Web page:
Developing routinely recorded clinical data from electronic patient records as a national resource to improve neonatal health care: the Medicines for Neonates research programme
Modi N., Ashby D., Battersby C., Brocklehurst P., Chivers Z., Costeloe K., Draper ES., Foster V., Kemp J., Majeed A., Murray J., Petrou S., Rogers K., Santhakumaran S., Saxena S., Statnikov Y., Wong H., Young A.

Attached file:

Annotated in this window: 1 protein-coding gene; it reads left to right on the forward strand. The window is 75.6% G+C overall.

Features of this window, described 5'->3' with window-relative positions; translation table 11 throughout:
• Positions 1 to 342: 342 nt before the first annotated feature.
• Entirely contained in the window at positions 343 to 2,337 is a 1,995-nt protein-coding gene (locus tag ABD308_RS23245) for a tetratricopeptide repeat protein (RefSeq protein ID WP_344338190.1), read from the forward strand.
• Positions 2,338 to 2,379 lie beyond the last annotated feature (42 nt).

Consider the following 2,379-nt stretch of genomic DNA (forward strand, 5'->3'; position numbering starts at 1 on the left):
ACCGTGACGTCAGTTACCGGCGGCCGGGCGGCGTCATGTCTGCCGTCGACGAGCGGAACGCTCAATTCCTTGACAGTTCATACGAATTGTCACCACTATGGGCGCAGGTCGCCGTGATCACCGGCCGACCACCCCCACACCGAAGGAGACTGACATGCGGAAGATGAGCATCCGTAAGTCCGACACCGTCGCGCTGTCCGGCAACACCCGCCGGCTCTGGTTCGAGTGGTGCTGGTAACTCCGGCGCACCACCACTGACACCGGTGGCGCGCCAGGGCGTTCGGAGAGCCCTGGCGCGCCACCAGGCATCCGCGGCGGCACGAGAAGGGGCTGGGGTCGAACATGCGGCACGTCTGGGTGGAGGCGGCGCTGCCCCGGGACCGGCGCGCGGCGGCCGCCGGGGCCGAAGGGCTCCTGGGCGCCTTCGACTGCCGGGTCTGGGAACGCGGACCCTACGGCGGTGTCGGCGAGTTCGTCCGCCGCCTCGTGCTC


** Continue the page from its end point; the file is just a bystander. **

<jats:sec id="abs1-1"> <jats:title>Background</jats:title> <jats:p>Clinical data offer the potential to advance patient care. Neonatal specialised care is a high-cost NHS service received by approximately 80,000 newborn infants each year.</jats:p> </jats:sec> <jats:sec id="abs1-2"> <jats:title>Objectives</jats:title> <jats:p>(1) To develop the use of routinely recorded operational clinical data from electronic patient records (EPRs), secure national coverage, evaluate and improve the quality of clinical data, and develop their use as a national resource to improve neonatal health care and outcomes. To test the hypotheses that (2) clinical and research data are of comparable quality, (3) routine NHS clinical assessment at the age of 2 years reliably identifies children with neurodevelopmental impairment and (4) trial-based economic evaluations of neonatal interventions can be reliably conducted using clinical data. (5) To test methods to link NHS data sets and (6) to evaluate parent views of personal data in research.</jats:p> </jats:sec> <jats:sec id="abs1-3"> <jats:title>Design</jats:title> <jats:p>Six inter-related workstreams; quarterly extractions of predefined data from neonatal EPRs; and approvals from the National Research Ethics Service, Health Research Authority Confidentiality Advisory Group, Caldicott Guardians and lead neonatal clinicians of participating NHS trusts.</jats:p> </jats:sec> <jats:sec id="abs1-4"> <jats:title>Setting</jats:title> <jats:p>NHS neonatal units.</jats:p> </jats:sec> <jats:sec id="abs1-5"> <jats:title>Participants</jats:title> <jats:p>Neonatal clinical teams; parents of babies admitted to NHS neonatal units.</jats:p> </jats:sec> <jats:sec id="abs1-6"> <jats:title>Interventions</jats:title> <jats:p>In workstream 3, we employed the Bayley-III scales to evaluate neurodevelopmental status and the Quantitative Checklist of Autism in Toddlers (Q-CHAT) to evaluate social communication skills. In workstream 6, we recruited parents with previous experience of a child in neonatal care to assist in the design of a questionnaire directed at the parents of infants admitted to neonatal units.</jats:p> </jats:sec> <jats:sec id="abs1-7"> <jats:title>Data sources</jats:title> <jats:p>Data were extracted from the EPR of admissions to NHS neonatal units.</jats:p> </jats:sec> <jats:sec id="abs1-8"> <jats:title>Main outcome measures</jats:title> <jats:p>We created a National Neonatal Research Database (NNRD) containing a defined extract from real-time, point-of-care, clinician-entered EPRs from all NHS neonatal units in England, Wales and Scotland (<jats:italic>n</jats:italic> = 200), established a UK Neonatal Collaborative of all NHS trusts providing neonatal specialised care, and created a new NHS information standard: the Neonatal Data Set (ISB 1595) (see <jats:uri xmlns:xlink="http://www.w3.org/1999/xlink" xlink:href="http://webarchive.nationalarchives.gov.uk/±/http://www.isb.nhs.uk/documents/isb-1595/amd-32–2012/index_html" xlink:role="web">http://webarchive.nationalarchives.gov.uk/±/http://www.isb.nhs.uk/documents/isb-1595/amd-32–2012/index_html</jats:uri>; accessed 25 June 2018).</jats:p> </jats:sec> <jats:sec id="abs1-9"> <jats:title>Results</jats:title> <jats:p>We found low discordance between clinical (NNRD) and research data for most important infant and maternal characteristics, and higher prevalence of clinical outcomes. Compared with research assessments, NHS clinical assessment at the age of 2 years has lower sensitivity but higher specificity for identifying children with neurodevelopmental impairment. Completeness and quality are higher for clinical than for administrative NHS data; linkage is feasible and substantially enhances data quality and scope. The majority of hospital resource inputs for economic evaluations of neonatal interventions can be extracted reliably from the NNRD. In general, there is strong parent support for sharing routine clinical data for research purposes.</jats:p> </jats:sec> <jats:sec id="abs1-10"> <jats:title>Limitations</jats:title> <jats:p>We were only able to include data from all English neonatal units from 2012 onwards and conduct only limited cross validation of NNRD data directly against data in paper case notes. We were unable to conduct qualitative analyses of parent perspectives. We were also only able to assess the utility of trial-based economic evaluations of neonatal interventions using a single trial. We suggest that results should be validated against other trials.</jats:p> </jats:sec> <jats:sec id="abs1-11"> <jats:title>Conclusions</jats:title> <jats:p>We show that it is possible to obtain research-standard data from neonatal EPRs, and achieve complete population coverage, but we highlight the importance of implementing systematic examination of NHS data quality and completeness and testing methods to improve these measures. Currently available EPR data do not enable ascertainment of neurodevelopmental outcomes reliably in very preterm infants. Measures to maintain high quality and completeness of clinical and administrative data are important health service goals. As parent support for sharing clinical data for research is underpinned by strong altruistic motivation, improving wider public understanding of benefits may enhance informed decision-making.</jats:p> </jats:sec> <jats:sec id="abs1-12"> <jats:title>Future work</jats:title> <jats:p>We aim to implement a new paradigm for newborn health care in which continuous incremental improvement is achieved efficiently and cost-effectively by close integration of evidence generation with clinical care through the use of high-quality EPR data. In future work, we aim to automate completeness and quality checks and make recording processes more ‘user friendly’ and constructed in ways that minimise the likelihood of missing or erroneous entries. The development of criteria that provide assurance that data conform to prespecified completeness and quality criteria would be an important development. The benefits of EPR data might be extended by testing their use in large pragmatic clinical trials. It would also be of value to develop methods to quality assure EPR data including involving parents, and link the NNRD to other health, social care and educational data sets to facilitate the acquisition of lifelong outcomes across multiple domains.</jats:p> </jats:sec> <jats:sec id="abs1-13"> <jats:title>Study registration</jats:title> <jats:p>This study is registered as PROSPERO CRD42015017439 (workstream 1) and PROSPERO CRD42012002168 (workstream 3).</jats:p> </jats:sec> <jats:sec id="abs1-14"> <jats:title>Funding</jats:title> <jats:p>The National Institute for Health Research Programme Grants for Applied Research programme (£1,641,471). Unrestricted donations were supplied by Abbott Laboratories (Maidenhead, UK: £35,000), Nutricia Research Foundation (Schiphol, the Netherlands: £15,000), GE Healthcare (Amersham, UK: £1000). A grant to support the use of routinely collected, standardised, electronic clinical data for audit, management and multidisciplinary feedback in neonatal medicine was received from the Department of Health and Social Care (£135,494).</jats:p> </jats:sec>